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I've come across an issue where jQuery events fire twice after $.load() is called. The event handler is placed in the load() callback function, and this seems to be the only place where events fire twice on the script.

I've tried adding event.stopPropogation() and event.preventDefault(), as these seem to be common suggestions with jQuery events firing more than one. I'm not sure if my code is bubbling improperly or what. Any feedback would be helpful.

Here's an extract of some of the code where you see the behavior.

$("div.questions").load("question_source.php #simplified_a", function(){

                ...

                // Line 1
                $("#some_id").change(function(){
                    cantBeNegative(this);
                    adjusted_gross_income = $(this).val();
                    console.log(adjusted_gross_income);
                    // event.stopPropagation();
                    // event.preventDefault();
                });

You can clearly see the event firing twice with the console.log bit I've got in there. Any advice would be appreciated!


EDIT

OK, I checked through everything on the live page based on some of the suggestions, and there's definitely only one <div id="questions"> in existence when the problem is occurring. So, it doesn't appear to be an HTML problem.

I also checked to see if the event was actually being called twice, and as far as I can tell, the event is only being called once.

Now, I added a .on() event attached to the document which is called on the dynamically created elements, and that only fires once. .on() is not called within the .load() callback. Here's an example used on one of the other input boxes on the page which works without any problems:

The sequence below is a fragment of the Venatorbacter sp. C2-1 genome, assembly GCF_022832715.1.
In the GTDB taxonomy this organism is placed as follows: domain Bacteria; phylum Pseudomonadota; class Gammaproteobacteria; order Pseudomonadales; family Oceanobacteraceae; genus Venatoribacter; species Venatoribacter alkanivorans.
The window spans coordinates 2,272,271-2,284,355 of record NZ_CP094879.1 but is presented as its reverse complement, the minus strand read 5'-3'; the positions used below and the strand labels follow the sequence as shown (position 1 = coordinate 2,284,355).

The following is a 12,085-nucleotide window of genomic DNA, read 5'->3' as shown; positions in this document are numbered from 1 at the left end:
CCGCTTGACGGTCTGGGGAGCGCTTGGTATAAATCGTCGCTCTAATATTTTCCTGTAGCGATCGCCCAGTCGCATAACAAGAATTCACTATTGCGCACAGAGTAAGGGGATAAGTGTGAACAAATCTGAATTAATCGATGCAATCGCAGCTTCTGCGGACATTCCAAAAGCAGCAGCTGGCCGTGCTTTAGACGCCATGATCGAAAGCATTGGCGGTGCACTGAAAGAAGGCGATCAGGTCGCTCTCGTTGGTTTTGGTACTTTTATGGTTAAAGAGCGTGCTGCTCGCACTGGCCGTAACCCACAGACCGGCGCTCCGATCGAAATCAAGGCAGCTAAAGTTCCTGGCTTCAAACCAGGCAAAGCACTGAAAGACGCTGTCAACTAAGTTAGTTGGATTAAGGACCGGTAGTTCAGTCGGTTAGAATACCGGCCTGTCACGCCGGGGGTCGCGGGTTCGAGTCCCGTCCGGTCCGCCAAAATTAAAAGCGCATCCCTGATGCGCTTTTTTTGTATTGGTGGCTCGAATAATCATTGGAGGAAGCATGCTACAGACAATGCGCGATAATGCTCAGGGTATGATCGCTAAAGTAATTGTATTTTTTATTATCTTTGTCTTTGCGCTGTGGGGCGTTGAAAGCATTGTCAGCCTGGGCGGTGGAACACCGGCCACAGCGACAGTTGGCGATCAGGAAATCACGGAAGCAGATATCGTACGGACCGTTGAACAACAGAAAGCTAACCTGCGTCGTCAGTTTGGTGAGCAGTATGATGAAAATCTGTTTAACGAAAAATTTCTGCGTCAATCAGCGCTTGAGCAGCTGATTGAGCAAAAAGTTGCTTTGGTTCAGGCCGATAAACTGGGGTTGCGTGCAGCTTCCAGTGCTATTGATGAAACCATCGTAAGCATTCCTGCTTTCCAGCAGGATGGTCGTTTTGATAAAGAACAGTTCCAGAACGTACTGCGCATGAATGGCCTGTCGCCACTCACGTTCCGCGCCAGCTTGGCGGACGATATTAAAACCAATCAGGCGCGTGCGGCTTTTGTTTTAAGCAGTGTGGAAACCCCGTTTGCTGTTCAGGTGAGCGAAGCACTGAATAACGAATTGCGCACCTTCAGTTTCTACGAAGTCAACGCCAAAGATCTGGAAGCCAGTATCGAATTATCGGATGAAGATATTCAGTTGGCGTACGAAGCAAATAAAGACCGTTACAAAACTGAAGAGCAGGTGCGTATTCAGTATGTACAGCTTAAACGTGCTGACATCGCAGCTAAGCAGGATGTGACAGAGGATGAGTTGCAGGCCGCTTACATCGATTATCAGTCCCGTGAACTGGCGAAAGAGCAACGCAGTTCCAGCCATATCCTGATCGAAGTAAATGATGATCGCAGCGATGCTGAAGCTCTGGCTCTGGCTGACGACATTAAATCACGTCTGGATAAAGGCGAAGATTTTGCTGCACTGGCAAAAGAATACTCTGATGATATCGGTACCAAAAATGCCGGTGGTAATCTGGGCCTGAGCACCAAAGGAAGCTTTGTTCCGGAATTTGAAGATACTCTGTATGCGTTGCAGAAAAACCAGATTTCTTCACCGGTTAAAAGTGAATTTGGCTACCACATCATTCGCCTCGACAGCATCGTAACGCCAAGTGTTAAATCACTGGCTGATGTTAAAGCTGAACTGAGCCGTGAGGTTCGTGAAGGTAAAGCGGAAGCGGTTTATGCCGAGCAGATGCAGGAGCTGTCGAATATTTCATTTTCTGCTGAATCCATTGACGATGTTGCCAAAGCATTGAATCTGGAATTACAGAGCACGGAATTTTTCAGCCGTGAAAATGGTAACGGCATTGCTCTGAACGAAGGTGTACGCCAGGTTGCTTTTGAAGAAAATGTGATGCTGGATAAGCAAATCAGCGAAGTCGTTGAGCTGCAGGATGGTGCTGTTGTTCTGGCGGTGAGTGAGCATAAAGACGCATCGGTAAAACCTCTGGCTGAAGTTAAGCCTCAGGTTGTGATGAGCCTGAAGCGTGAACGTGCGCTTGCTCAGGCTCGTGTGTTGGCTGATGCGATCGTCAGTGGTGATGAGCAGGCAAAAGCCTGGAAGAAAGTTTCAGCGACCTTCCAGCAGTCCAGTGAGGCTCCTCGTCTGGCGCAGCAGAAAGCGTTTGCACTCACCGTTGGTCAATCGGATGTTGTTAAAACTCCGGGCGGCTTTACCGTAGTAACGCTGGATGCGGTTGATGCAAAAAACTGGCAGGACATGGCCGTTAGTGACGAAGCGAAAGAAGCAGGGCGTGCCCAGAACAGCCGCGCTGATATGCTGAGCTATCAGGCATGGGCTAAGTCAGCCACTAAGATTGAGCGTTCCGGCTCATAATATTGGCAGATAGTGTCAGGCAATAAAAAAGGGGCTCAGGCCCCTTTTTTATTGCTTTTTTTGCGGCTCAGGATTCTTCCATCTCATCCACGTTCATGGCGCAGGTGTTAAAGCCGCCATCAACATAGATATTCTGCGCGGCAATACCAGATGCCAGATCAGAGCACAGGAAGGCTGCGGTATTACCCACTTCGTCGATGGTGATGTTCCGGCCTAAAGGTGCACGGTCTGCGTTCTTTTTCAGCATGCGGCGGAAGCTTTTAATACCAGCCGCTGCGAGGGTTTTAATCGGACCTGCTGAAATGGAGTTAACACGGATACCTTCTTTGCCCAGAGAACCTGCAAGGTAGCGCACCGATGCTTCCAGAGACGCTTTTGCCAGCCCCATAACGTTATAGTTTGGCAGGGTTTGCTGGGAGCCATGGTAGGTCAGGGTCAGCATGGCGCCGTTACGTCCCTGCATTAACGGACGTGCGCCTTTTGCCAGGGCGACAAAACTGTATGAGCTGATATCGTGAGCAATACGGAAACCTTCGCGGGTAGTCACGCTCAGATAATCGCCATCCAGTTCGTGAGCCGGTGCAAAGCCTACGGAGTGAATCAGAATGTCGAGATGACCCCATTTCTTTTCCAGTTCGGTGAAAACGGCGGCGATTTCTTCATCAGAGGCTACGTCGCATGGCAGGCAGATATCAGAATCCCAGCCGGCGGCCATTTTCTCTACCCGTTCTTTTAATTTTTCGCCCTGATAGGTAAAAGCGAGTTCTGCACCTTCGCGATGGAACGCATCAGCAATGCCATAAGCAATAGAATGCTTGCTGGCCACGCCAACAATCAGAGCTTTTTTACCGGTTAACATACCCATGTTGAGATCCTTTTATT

$(document).on('change', "#SWA_mothers_income", function(){
console.log("mothers income changes from on()");
});

So, that works properly, but when tested on the same input within the .load() callback function, it fires twice, regardless of how it's called. So, it seems to me that it's almost certainly an issue with .load(). I wouldn't exactly call myself an expert in this, so if someone can figure out the issue, I'd love to know the answer. As it stands, I'm going to rewrite this code using .on().


SECOND EDIT

Adding $("#some_id").unbind('change'); before the 'change(function()) bit did the trick!

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2  
At a first glipse, have you considered the fact that there may be more than one div with class 'questions'? –  Sikian Sep 3 '13 at 14:52
    
Are you calling this code more than once so you are adding the event handlers multiple times? –  epascarello Sep 3 '13 at 14:52
    
try return false, which does the work of stopPropagation and preventDefault –  Praveen Sep 3 '13 at 14:52
    
You're binding the event twice. Therefore it is triggering twice. #some_id must not be getting replaced by the .load call. –  Kevin B Sep 3 '13 at 14:56
    
The above code will only fire once. There's something else at play here so we'll need to see the html. –  Archer Sep 3 '13 at 15:01

3 Answers 3

up vote 4 down vote accepted

add this line

$("#some_id").unbind('change');

before

$("#some_id").change(function(){});

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Ha! That did the trick. I guess I need to look into unbind to figure out what the issue was. –  LoganEtherton Sep 3 '13 at 16:22

I'm not saying this will solve your problems but you need to pass in the event to reference it.

$("#some_id").change(function(event){
    cantBeNegative(this);
    adjusted_gross_income = $(this).val();
    console.log(adjusted_gross_income);
    event.stopPropagation();
    event.preventDefault();
});
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It's possible that you have two divs with a class of 'questions', so you could be binding the change function twice.

If you update your change function to the below, this will unbind the change event before re-adding it. This will make sure you only have the function bound once;

            $("#some_id").unbind('change').change(function(event) {
                event.preventDefault();
                cantBeNegative(this);
                adjusted_gross_income = $(this).val();
                console.log(adjusted_gross_income);
            });
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